If Volkswagen had built the Golf R in the 1980s, it probably would have looked a lot like this one-of-a-kind hot-rodded second-generation model. Forget the wolf; this hatchback is a Tyrannosaurus rex in sheep’s clothing, and it’s out for blood.
Built by Boba Motoring in Germany, the Golf started out as a homely, humble hatchback. It led a quiet life until it was selected to receive a heart transplant. The stock engine was tossed out and replaced by a 2.0-liter four-cylinder with 16 valves borrowed from a third-generation Golf GTI. The swap made the Golf much more dynamic to drive, but it turns out that was just the beginning of the project.
Through nearly endless modifications, Boba Motoring cranked the turbo four’s output up to a volcano-awakening 1,233 horsepower and 806 pound-feet of torque. The list of upgrades includes bigger injectors, a re-mapped ECU, a turbo the size of a soccer ball, and upgraded cams. Internal components like the valves, the pistons, and the connecting rods were strengthened to handle the extra grunt; after all, the folks in Wolfsburg didn’t design the 2.0-liter to make four-digit horsepower figures.
That prodigious amount of power is channeled to all four wheels via a six-speed sequential transmission and a Haldex-type 4Motion all-wheel drive system sourced, surprisingly, from the Volkswagen parts bin. Weighing in at 2,600 pounds, the hatchback makes the Dodge Challenger Demon look like your dad’s old Super Beetle by blasting through the quarter mile in 8.6 seconds at 174 mph.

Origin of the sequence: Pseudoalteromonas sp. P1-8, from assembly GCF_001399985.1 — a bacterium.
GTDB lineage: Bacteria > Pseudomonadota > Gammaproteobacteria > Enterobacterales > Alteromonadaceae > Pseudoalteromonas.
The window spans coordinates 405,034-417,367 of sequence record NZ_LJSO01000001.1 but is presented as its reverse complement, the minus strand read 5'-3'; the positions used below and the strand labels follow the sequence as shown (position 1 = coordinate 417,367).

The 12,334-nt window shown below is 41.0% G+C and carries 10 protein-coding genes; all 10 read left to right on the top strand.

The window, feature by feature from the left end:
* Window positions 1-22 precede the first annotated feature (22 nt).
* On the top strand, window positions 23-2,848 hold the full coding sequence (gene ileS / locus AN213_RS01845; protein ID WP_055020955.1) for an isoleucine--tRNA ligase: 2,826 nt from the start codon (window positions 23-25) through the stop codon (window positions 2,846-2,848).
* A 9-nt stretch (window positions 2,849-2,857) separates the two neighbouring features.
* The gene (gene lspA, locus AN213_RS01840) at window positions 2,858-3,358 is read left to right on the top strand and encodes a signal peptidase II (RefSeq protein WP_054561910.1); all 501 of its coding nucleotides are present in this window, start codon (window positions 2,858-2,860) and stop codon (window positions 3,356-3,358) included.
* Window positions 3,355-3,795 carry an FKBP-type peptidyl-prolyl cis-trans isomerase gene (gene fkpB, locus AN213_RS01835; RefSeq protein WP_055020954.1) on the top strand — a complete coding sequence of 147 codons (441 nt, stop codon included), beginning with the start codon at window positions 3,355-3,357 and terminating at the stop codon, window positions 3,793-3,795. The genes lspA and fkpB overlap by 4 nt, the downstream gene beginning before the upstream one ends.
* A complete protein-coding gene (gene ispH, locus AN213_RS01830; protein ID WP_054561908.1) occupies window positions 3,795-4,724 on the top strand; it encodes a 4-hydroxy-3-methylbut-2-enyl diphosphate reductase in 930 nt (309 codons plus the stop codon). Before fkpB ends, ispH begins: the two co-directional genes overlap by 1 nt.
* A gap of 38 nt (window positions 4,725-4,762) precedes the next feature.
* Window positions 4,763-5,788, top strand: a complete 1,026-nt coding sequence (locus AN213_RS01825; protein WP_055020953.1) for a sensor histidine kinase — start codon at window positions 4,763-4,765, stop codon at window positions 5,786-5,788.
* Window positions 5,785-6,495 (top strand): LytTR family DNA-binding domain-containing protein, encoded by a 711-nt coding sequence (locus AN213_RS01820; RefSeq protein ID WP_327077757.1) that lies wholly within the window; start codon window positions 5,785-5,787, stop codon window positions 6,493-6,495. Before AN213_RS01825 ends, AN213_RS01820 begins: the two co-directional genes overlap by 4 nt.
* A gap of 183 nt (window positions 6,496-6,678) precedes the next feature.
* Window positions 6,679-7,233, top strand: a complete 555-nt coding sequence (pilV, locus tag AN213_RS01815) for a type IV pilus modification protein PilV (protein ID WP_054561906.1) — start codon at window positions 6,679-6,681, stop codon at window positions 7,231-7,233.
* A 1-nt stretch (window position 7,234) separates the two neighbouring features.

The performance figures are jaw-dropping, but what’s even more surprising about this Golf is that it looks 100-percent stock. To the untrained eye, it’s just a tired old Golf. There are no spoilers, no air vents, and no gimmicky air diffuser underneath the rear bumper. The story is the same inside, where the only hints of the grunt under the hood are a speedometer that goes up to 300 kilometers per hour and a few additional switches.
Updated 5-10-2017 by Ronan Glon: Corrected a technical error in the second paragraph.
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